jp1c06618_si_001.pdf (1.29 MB)
Download file

Long-Life Electrons in Metal-Doped Alkali-Metal Tantalate Photocatalysts Excited under Water

Download (1.29 MB)
journal contribution
posted on 22.11.2021, 23:31 by Zhebin Fu, Takuya Hirai, Hiroshi Onishi
Conversion of materials for artificial photosynthesis is completed in milliseconds or seconds by assembling atoms over semiconductor photocatalysts. Band-gap-excited electrons and holes reactive on this time scale are key for efficient atom assembly to yield the desired products. In this study, attenuated total reflection of infrared (IR) light was applied to characterize the electronic absorption of long-life charge carriers excited under water. Under excitation, NaTaO3 and KTaO3 photocatalyst particles doped with Sr or La cations absorbed IR light. A broad absorption band appeared with a maximum at 1400 cm–1, which was enhanced by the addition of hole scavengers (e.g., methanol and Na2SO3) and disappeared in the presence of electron scavengers (e.g., FeCl3, NaIO3, and H2O2). This absorption corresponded to the electronic transition of band-gap-excited electrons accommodated in mid-gap states. In anaerobic n-decane, the electron absorption was enhanced by the excitation light power, P, with absorbance being proportional to P1/2. The observed 1/2-order power law suggested deexcitation via recombination of electrons and holes. When the excitation light was stopped, the absorbance decreased as a function of time with a second-order rate law, as expected in the case of recombinative deexcitation. In addition, the 1/2-order power law and second-order decay rate law were observed in anaerobic water, with an accelerated decay rate, which was possibly due to a water-related electron-consuming reaction. This study demonstrated that long-life electrons contribute to surface redox reactions over semiconductor photocatalysts for artificial photosynthesis.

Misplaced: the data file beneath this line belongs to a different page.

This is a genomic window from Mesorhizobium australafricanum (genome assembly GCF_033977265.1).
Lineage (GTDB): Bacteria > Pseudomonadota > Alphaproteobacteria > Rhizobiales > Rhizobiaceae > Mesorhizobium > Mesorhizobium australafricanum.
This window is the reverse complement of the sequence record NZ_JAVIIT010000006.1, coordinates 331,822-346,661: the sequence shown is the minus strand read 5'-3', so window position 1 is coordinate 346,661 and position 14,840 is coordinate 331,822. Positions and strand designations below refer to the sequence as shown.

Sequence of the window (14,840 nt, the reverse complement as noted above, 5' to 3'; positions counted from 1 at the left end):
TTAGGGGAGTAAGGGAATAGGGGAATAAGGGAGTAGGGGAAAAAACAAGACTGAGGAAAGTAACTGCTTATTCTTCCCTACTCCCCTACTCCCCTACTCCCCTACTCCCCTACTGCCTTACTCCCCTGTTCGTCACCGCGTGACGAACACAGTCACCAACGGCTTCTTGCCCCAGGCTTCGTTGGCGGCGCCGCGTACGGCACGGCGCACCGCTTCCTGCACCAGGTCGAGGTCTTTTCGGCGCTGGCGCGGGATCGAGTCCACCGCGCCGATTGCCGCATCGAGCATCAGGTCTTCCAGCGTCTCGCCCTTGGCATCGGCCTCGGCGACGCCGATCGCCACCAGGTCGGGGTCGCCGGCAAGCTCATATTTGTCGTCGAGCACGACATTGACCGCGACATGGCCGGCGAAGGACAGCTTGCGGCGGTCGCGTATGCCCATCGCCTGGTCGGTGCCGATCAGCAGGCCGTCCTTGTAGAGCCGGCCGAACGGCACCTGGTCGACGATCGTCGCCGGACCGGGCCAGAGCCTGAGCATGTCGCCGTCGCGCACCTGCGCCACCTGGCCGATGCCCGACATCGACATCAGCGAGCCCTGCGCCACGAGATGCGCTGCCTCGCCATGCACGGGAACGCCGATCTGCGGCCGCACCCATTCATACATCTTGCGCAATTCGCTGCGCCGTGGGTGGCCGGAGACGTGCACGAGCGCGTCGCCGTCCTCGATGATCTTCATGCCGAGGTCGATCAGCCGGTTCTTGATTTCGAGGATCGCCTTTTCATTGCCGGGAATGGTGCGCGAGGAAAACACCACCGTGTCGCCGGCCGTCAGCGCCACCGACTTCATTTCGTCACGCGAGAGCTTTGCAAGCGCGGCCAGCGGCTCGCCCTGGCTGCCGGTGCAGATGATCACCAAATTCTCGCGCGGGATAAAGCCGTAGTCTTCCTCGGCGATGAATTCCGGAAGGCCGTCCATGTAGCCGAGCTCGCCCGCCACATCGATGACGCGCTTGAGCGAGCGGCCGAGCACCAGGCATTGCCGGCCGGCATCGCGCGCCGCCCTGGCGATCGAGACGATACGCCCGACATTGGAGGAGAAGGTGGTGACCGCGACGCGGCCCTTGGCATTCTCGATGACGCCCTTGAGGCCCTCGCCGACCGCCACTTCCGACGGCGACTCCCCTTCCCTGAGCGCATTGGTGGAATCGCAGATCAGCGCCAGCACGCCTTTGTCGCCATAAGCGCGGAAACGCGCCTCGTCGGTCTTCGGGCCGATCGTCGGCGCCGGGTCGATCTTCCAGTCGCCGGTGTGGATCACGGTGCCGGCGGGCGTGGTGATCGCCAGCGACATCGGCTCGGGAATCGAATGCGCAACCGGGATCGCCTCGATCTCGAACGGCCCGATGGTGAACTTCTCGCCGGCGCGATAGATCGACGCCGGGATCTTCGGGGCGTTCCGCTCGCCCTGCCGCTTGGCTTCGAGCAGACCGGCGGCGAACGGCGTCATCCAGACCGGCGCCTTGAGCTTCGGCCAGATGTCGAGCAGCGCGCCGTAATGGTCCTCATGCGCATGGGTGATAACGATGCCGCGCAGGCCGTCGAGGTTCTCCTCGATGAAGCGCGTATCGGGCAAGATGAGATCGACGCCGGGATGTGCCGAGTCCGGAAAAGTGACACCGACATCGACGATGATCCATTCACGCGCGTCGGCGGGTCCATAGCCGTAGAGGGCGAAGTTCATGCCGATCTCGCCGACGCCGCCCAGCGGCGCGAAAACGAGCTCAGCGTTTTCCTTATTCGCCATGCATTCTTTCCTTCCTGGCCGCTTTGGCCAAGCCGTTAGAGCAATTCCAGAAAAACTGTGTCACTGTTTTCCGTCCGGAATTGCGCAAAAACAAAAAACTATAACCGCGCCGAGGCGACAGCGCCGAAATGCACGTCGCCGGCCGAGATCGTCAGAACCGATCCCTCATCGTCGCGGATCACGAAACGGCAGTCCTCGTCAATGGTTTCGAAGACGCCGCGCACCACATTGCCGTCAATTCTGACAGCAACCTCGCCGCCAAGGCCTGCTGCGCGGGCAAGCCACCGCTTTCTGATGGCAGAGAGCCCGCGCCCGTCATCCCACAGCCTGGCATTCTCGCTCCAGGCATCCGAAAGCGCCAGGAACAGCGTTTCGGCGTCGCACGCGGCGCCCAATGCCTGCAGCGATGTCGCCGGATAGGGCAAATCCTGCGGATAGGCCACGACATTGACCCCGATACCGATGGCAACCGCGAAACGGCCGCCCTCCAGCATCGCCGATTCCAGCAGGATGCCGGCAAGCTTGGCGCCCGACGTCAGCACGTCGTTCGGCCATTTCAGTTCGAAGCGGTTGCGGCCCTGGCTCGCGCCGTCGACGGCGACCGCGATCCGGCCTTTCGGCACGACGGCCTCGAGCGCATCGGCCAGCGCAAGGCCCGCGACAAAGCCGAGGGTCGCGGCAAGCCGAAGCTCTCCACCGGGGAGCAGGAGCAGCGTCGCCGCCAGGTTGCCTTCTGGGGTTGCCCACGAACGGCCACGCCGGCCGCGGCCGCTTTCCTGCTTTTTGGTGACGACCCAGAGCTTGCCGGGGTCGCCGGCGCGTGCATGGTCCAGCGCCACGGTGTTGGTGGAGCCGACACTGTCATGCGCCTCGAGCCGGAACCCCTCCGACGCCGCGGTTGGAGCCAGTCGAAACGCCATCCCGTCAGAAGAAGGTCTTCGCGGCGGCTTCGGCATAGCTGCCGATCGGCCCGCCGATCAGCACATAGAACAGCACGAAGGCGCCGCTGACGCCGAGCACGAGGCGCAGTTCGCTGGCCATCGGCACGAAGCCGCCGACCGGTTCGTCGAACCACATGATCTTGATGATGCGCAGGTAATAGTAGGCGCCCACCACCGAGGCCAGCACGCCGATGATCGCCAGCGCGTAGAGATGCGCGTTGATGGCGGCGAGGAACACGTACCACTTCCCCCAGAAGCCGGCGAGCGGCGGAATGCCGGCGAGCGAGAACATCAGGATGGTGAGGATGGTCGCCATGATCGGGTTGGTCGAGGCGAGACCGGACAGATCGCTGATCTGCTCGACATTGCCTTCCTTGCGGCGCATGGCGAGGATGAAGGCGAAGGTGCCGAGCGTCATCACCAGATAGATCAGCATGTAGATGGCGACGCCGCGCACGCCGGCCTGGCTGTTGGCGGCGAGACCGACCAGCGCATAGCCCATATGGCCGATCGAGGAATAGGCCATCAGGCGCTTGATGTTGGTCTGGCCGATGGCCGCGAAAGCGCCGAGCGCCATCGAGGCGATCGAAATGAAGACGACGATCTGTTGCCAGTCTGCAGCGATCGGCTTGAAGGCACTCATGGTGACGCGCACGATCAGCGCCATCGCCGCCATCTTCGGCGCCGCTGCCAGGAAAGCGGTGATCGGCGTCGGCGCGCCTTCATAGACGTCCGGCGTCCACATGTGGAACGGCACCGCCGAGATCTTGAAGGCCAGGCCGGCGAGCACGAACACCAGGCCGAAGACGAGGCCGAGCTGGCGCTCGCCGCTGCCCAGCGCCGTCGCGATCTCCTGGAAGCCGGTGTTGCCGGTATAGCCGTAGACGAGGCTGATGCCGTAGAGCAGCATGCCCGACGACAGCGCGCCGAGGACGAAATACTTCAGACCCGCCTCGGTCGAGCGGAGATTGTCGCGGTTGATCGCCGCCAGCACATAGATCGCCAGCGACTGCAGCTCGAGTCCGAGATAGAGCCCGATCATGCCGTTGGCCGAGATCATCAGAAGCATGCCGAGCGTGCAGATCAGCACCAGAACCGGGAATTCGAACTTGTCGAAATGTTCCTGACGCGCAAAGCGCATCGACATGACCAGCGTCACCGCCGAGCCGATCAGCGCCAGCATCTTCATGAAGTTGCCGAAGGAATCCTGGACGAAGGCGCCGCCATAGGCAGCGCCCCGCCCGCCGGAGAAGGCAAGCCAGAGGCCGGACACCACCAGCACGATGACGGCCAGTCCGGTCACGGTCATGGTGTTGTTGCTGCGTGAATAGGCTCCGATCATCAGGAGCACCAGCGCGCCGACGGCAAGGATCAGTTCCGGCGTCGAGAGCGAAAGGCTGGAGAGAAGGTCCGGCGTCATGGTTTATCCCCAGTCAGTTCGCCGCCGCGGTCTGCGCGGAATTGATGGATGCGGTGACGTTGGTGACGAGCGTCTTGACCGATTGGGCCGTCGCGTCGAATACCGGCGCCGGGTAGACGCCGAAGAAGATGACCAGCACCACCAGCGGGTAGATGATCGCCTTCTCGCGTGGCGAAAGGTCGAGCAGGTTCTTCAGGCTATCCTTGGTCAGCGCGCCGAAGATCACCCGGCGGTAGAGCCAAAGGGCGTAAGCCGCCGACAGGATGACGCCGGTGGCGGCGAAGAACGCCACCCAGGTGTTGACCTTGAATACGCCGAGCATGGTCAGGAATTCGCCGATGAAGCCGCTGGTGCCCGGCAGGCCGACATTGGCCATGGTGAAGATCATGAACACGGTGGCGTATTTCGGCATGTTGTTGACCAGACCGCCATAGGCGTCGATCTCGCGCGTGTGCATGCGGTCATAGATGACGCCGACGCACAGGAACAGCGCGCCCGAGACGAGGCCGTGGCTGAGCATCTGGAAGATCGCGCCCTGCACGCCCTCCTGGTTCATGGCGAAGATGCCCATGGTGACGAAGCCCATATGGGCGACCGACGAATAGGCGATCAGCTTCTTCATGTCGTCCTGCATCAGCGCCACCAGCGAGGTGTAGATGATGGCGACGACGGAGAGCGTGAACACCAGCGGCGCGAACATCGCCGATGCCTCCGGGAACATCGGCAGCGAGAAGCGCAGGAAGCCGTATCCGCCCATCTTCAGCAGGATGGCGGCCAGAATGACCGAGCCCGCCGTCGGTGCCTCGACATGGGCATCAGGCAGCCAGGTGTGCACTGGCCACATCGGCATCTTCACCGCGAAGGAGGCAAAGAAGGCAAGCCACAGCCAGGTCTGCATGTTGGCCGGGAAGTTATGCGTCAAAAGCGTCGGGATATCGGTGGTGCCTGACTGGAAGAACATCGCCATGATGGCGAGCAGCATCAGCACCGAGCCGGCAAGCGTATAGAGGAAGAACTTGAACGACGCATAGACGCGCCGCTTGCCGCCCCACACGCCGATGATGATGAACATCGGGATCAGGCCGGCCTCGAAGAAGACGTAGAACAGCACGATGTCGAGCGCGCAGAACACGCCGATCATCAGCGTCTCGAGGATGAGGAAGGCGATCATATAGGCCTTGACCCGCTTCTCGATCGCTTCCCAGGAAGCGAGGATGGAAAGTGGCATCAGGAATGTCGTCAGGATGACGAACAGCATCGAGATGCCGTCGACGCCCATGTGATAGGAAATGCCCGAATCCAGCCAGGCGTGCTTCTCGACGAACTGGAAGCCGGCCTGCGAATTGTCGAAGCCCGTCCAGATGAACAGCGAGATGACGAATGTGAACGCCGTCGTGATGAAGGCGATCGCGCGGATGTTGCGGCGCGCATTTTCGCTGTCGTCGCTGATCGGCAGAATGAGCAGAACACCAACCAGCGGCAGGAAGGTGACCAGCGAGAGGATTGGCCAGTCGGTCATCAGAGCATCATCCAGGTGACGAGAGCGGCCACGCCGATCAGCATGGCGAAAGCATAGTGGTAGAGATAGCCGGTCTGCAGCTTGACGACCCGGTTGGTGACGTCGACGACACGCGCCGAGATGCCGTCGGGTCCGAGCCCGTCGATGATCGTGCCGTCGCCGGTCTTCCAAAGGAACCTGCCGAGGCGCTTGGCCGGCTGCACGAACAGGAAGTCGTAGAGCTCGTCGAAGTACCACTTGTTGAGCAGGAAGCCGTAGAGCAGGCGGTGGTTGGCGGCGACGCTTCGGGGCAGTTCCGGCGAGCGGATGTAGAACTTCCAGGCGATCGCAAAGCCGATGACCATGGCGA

History